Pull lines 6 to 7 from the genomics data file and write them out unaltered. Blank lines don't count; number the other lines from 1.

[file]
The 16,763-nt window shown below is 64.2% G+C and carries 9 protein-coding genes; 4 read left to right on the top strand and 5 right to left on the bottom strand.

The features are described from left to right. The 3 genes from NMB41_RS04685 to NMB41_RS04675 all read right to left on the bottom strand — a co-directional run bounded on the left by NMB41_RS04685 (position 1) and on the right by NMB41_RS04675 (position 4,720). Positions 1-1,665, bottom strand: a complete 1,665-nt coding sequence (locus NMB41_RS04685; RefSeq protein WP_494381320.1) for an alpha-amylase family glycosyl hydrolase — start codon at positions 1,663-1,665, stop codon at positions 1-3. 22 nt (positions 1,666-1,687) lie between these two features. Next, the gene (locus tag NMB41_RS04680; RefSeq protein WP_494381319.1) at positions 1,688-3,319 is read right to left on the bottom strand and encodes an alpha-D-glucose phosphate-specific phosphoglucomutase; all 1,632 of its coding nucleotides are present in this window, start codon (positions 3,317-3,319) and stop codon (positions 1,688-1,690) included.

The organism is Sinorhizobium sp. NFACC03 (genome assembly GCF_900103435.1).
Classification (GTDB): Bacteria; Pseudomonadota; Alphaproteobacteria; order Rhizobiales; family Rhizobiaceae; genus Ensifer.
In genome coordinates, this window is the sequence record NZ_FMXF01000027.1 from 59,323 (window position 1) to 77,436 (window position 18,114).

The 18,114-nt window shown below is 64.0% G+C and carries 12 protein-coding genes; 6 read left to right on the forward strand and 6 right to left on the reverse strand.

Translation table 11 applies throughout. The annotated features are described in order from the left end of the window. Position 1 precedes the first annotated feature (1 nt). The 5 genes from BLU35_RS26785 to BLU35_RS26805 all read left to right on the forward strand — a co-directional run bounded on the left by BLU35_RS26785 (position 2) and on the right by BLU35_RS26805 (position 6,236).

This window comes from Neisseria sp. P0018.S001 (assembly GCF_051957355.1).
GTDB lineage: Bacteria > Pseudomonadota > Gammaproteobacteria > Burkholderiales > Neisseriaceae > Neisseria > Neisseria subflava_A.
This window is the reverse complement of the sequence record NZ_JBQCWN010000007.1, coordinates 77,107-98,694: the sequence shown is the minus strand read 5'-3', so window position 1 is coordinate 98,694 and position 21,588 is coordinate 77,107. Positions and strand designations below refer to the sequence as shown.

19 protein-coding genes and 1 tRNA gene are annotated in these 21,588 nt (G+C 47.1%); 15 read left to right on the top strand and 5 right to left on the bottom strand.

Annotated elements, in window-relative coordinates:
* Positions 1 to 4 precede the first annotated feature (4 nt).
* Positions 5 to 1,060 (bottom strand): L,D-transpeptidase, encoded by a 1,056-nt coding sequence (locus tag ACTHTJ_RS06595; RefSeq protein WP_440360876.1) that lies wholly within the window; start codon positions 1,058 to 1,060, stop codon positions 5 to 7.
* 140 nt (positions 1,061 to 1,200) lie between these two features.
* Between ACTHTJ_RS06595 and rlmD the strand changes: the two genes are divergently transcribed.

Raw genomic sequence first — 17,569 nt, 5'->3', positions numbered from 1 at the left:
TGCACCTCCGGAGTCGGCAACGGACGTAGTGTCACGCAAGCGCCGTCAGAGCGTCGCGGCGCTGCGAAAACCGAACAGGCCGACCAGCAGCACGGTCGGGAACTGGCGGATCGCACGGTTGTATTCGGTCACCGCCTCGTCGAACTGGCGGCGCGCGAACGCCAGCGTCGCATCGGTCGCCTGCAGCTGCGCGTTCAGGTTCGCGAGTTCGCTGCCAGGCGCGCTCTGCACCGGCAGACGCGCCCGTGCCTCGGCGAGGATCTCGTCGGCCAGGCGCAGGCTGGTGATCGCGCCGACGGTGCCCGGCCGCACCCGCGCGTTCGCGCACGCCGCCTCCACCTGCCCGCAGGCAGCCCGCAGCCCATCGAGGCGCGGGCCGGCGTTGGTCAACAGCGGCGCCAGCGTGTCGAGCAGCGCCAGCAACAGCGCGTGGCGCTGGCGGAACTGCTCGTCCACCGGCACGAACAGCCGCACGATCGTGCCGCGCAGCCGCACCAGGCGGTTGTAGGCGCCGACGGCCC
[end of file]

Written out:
The 18,114-nt window shown below is 64.0% G+C and carries 12 protein-coding genes; 6 read left to right on the forward strand and 6 right to left on the reverse strand.

Translation table 11 applies throughout. The annotated features are described in order from the left end of the window. Position 1 precedes the first annotated feature (1 nt). The 5 genes from BLU35_RS26785 to BLU35_RS26805 all read left to right on the forward strand — a co-directional run bounded on the left by BLU35_RS26785 (position 2) and on the right by BLU35_RS26805 (position 6,236).